Symptoms Of Primary Venous Insufficiency

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It is well known that the presence and severity of symptoms do not correlate with the size or severity of the varicose veins present. Symptoms usually attributable to varicose veins include feelings of heaviness, tiredness, aching,

TABLE 12.2 Symptoms of Varicose Veins and Telangiectasias

Aching Heaviness (on standing, prolonged sitting) Aching Pain (on standing, prolonged sitting) Burning (venous neuropathy) Itching (cutaneous inflammation) Nocturnal Cramps (recumbent edema reduction)

TABLE 12.3 Tests of Historic Interest

Trendelenburg Test Cough Test Schwartz Test Perthes' Test burning, throbbing, itching, and cramping in the legs (see Table 12.2). These symptoms are generally worse with prolonged sitting or standing and are improved with leg elevation or walking. A premenstrual exacerbation of symptoms is also common. Generally, patients find relief with the use of compression in the form of either support hose or an elastic bandage. Weight loss or the commencement of a regular program of lower extremity exercise may also lead to a diminution in the severity of varicose vein symptoms. Clearly, these symptoms are not specific, as they may also be indicative of a variety of rheumatologic or orthopedic problems. However, their relationship to lower extremity movement and compression is usually helpful in establishing a venous origin for the symptoms. Significant symptoms suggestive of venous disease should prompt further evaluation for valvular insufficiency and calf muscle pump dysfunction. If a venous etiology is suspected but all examinations are negative, repeat examination during a symptomatic period is warranted and often fruitful.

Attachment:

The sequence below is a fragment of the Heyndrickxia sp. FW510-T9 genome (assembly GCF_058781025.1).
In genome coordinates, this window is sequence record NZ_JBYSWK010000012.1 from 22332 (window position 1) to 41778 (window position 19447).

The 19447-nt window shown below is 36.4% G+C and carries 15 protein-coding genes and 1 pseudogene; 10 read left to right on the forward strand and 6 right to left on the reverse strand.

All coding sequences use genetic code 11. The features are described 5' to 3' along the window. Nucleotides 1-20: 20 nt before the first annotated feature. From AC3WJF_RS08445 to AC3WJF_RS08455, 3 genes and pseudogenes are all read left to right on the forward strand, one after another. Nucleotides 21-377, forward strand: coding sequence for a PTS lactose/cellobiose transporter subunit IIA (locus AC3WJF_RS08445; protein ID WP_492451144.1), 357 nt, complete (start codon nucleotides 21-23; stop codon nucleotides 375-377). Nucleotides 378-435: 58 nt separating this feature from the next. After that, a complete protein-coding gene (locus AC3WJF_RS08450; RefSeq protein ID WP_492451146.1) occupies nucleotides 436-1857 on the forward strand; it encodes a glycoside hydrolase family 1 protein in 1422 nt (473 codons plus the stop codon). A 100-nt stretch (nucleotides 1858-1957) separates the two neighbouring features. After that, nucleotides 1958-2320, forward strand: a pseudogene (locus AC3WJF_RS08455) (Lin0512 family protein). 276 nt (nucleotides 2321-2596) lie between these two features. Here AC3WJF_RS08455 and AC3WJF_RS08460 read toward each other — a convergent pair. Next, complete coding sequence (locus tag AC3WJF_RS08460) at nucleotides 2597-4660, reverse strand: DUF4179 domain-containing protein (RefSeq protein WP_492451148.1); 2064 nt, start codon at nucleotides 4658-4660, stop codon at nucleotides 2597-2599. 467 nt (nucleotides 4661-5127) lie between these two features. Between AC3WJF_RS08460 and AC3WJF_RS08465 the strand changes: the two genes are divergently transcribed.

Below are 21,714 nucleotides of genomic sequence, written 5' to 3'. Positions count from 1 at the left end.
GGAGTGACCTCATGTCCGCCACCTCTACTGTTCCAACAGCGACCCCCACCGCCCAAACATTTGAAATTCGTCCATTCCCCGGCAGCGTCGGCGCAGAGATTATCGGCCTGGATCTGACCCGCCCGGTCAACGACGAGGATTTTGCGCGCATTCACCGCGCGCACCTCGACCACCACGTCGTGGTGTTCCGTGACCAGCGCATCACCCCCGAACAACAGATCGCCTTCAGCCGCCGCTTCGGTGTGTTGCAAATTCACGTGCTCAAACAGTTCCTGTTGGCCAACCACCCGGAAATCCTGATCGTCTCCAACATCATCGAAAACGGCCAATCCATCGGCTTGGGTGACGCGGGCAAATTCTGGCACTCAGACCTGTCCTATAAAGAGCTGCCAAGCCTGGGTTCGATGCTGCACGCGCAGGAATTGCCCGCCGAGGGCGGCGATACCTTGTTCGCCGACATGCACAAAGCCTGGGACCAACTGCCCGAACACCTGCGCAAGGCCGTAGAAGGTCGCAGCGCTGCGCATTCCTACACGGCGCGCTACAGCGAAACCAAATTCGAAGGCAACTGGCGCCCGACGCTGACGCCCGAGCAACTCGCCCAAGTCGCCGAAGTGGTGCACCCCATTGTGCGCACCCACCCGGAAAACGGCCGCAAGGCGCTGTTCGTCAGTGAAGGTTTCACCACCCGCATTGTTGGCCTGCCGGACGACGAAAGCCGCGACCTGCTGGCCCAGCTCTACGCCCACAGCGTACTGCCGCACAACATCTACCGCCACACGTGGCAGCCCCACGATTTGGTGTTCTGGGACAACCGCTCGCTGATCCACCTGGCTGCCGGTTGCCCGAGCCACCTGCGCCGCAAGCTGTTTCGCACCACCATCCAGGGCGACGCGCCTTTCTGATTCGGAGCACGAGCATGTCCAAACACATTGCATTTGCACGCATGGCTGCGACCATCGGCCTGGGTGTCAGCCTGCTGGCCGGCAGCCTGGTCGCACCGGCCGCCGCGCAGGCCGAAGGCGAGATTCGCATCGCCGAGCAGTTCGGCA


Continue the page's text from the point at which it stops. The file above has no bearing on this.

The recent development of an extremely painful area on the lower leg at the ankle associated with an overlying area of erythema and warmth may be indicative of lipodermato-sclerosis, which may be associated with insufficiency of an underlying perforator vein, and examination for this lesion should be performed. Lipodermatosclerosis may precede ulceration and has been shown to be improved by stiff compression and certain pharmacologic interventions.

Patients with a history of iliofemoral thrombophlebitis who describe "bursting" pain with walking may be suffering from venous claudication. In these patients an evaluation for persistent hemodynamically significant obstruction, possibly treatable with angioplasty and stenting, may be in order.

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